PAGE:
Did it happen? Did the martyrs rise again to new life? Not, perhaps in the way that their persecutors mocked. St. Lawrence did not rise from his grill. St. Stephen saw the heavenly doors open before him but his attackers saw only his blood in the dust.
But certainly that was the way in which Christ, the Head, did rise. Quite spectacularly, in fact, and seen afterwards by many. I don’t remember which visionary it was, but I recall reading an account that one saint was granted of the moment of the Resurrection of Christ from the dead. He lay in the borrowed tomb and the Roman soldiers sat outside, leaning against the huge stone. And suddenly there was a light so bright that it shone right through the rock as though it were waxed paper. Then the stone burst forward, and like a lion He came forth…
Now that’s a promise!
Wisdom 3 1-7
But the souls of the righteous are in the hand of God, and no torment will ever touch them. In the eyes of the foolish they seemed to have died, and their departure was thought to be an affliction, and their going from us to be their destruction; but they are at peace.
For though in the sight of men they were punished, their hope is full of immortality. Having been disciplined a little they will receive great good, because God tested them and found them worthy of himself; like gold in the furnace he tried them, and like a sacrificial burnt offering he accepted them.
In the time of their visitation they will shine forth, and will run like sparks through the stubble.
And when it came time for the fires to be lit again, the martyrs of Rome unleashed such a power of God that the spectators in the stands, who a moment before had been calling for their blood, stood at the sight and professed Christ and begged to join them.
In the story of the martyrdom of Sts. Felicity and Perpetua, they were so overcome with the power of the grace of martyrdom that they failed to notice the tearing of their own flesh by wild animals. We wonder if it was only a pious legend that Lawrence joked, “turn me over,” to his torturers. How could Stephen have not noticed the stones crushing his bones?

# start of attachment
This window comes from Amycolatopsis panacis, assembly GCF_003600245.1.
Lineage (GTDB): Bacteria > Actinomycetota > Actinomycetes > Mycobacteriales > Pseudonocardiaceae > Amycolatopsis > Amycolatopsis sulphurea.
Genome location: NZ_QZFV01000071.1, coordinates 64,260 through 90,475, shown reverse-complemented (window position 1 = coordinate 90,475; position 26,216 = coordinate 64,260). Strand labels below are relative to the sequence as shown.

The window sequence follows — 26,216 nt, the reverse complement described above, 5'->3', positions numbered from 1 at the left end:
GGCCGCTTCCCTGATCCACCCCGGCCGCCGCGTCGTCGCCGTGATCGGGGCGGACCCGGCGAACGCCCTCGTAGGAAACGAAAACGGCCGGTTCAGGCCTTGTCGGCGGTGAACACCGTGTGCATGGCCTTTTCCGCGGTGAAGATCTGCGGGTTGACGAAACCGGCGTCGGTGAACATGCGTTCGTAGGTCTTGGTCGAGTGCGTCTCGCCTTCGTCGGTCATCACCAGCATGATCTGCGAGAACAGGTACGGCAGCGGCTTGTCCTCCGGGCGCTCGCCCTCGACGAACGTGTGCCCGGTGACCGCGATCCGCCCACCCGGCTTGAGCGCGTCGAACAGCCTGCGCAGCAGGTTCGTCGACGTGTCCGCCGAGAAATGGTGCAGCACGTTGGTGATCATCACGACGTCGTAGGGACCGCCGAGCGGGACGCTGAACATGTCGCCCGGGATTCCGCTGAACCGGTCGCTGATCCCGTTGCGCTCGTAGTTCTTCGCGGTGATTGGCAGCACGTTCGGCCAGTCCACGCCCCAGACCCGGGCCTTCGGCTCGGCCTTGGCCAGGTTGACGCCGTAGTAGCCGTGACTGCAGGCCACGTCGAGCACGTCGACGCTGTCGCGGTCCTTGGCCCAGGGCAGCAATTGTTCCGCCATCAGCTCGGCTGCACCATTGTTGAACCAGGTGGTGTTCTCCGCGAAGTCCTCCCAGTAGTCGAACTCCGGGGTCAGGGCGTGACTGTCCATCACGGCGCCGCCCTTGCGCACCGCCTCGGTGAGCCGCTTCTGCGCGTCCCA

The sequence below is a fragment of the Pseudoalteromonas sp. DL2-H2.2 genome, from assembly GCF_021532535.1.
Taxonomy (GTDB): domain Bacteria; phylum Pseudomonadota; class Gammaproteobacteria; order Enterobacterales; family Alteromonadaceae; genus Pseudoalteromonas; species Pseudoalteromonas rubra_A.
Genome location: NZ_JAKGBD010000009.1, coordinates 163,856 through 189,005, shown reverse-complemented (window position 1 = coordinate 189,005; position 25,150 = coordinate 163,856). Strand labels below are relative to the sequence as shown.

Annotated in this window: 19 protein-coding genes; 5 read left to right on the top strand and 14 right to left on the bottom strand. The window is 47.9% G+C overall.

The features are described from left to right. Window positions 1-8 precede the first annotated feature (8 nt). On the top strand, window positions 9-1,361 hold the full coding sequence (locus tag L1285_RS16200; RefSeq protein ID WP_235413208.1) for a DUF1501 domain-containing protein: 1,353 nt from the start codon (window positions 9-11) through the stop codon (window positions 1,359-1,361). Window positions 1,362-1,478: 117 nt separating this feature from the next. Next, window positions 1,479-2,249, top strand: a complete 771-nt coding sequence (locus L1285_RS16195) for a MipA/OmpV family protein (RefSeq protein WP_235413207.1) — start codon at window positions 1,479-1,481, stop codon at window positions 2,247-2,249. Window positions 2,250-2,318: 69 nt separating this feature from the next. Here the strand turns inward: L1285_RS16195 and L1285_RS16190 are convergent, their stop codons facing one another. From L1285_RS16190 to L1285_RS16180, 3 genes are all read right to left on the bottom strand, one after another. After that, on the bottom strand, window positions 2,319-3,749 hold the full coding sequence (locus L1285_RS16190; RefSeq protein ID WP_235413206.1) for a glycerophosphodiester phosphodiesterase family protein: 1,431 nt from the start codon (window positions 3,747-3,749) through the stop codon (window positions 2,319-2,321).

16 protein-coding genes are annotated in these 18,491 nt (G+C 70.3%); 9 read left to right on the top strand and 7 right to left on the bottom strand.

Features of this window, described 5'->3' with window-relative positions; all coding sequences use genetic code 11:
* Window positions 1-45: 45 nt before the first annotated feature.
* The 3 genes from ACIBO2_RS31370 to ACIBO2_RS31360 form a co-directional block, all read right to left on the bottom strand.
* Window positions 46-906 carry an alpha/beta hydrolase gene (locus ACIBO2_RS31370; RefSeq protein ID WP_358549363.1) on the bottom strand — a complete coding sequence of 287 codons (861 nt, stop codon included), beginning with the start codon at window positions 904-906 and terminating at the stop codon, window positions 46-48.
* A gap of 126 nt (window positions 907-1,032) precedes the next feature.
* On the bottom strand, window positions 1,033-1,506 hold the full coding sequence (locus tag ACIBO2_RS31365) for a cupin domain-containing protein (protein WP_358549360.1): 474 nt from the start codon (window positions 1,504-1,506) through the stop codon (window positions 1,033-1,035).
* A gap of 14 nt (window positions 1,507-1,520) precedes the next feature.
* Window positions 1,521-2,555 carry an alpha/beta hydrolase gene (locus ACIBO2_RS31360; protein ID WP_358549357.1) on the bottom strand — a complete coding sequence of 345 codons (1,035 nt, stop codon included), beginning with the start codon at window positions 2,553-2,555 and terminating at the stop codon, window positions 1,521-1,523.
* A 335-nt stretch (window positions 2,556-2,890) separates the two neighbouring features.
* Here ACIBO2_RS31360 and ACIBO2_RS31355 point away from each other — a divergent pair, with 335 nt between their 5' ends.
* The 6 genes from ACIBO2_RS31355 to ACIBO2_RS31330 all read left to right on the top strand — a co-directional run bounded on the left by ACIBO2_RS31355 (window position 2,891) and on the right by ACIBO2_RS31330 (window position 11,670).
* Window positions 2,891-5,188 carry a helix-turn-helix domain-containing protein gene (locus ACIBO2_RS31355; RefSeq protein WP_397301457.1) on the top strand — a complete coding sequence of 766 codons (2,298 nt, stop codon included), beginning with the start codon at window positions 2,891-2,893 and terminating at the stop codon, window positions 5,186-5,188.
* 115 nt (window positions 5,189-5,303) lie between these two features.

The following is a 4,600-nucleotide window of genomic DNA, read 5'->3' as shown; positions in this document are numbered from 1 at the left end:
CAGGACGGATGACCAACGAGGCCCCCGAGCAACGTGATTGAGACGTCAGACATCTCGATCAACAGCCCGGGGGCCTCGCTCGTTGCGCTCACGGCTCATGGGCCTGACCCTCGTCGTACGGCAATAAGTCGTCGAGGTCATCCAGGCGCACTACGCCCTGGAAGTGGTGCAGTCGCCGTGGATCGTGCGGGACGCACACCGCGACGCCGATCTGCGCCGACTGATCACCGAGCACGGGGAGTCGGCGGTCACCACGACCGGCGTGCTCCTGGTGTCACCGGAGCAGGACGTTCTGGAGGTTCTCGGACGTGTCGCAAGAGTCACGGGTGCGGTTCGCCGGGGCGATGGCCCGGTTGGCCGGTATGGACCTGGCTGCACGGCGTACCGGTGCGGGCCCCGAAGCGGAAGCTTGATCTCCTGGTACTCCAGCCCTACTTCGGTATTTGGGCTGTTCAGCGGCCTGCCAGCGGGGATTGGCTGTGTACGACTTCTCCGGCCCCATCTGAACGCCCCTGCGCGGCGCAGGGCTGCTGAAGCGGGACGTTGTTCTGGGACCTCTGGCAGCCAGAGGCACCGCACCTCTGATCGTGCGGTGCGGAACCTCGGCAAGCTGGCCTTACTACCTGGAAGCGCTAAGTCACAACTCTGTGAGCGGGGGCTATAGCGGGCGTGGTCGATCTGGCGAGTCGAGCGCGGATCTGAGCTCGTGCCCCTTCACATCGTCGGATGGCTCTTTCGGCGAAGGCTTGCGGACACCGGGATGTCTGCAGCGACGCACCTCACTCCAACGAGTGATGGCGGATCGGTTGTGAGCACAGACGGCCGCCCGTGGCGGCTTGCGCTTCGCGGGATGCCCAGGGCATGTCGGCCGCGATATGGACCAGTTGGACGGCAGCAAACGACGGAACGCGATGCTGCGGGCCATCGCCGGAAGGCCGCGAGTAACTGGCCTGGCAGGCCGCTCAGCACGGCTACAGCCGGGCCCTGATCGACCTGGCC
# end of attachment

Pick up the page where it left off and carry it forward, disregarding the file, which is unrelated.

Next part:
How is this possible? St. Augustine again:
"Many martyrs have suffered such things as the Psalmist prayeth against; but no martyr shineth with such glory as the Head of the martyrs. In him we best perceive what they endured. He particularly was hidden from the insurrection of wicked doers, to wit, in the sense that God the Son, who was made man, hid himself under the veil of his own flesh.
“For he is both Son of Man and Son of God, (for he was in the form of God) and as such became in the flesh the Son of Man, in the form of a servant; whereby he had power to lay down his life, and power to take it again.
“What could his enemies do unto him? They could only kill the body ; the soul they could not kill. Give heed. It were little for the Lord to exhort the martyrs by word, did he not confirm them by this his example.”
And at the Third Nocturn, St. Paul tells us again not to fear anything that the World can do to us:
“Seeing then that we have a great High Priest, that is passed into the heavens, Jesus, the Son of God, let us hold fast our profession. For we have not an High Priest which cannot be touched with the feeling of our infirmities; but was in all points tempted like as we are, yet without sin.
“…Who in the days of his flesh, having offered up prayers and supplications with strong crying and tears unto him [the Father] that was able to save him from death, and having been heard for his godly fear, though he was a Son, yet learned he obedience by the things which he suffered. And having been made perfect, he became unto all them that obey him the Author of eternal salvation…”
O Lord, grant us the grace not to shrink from the test.
Catch Hilary's next column, "There Is No Sanctuary," available exclusively in the print-edition of The Remnant.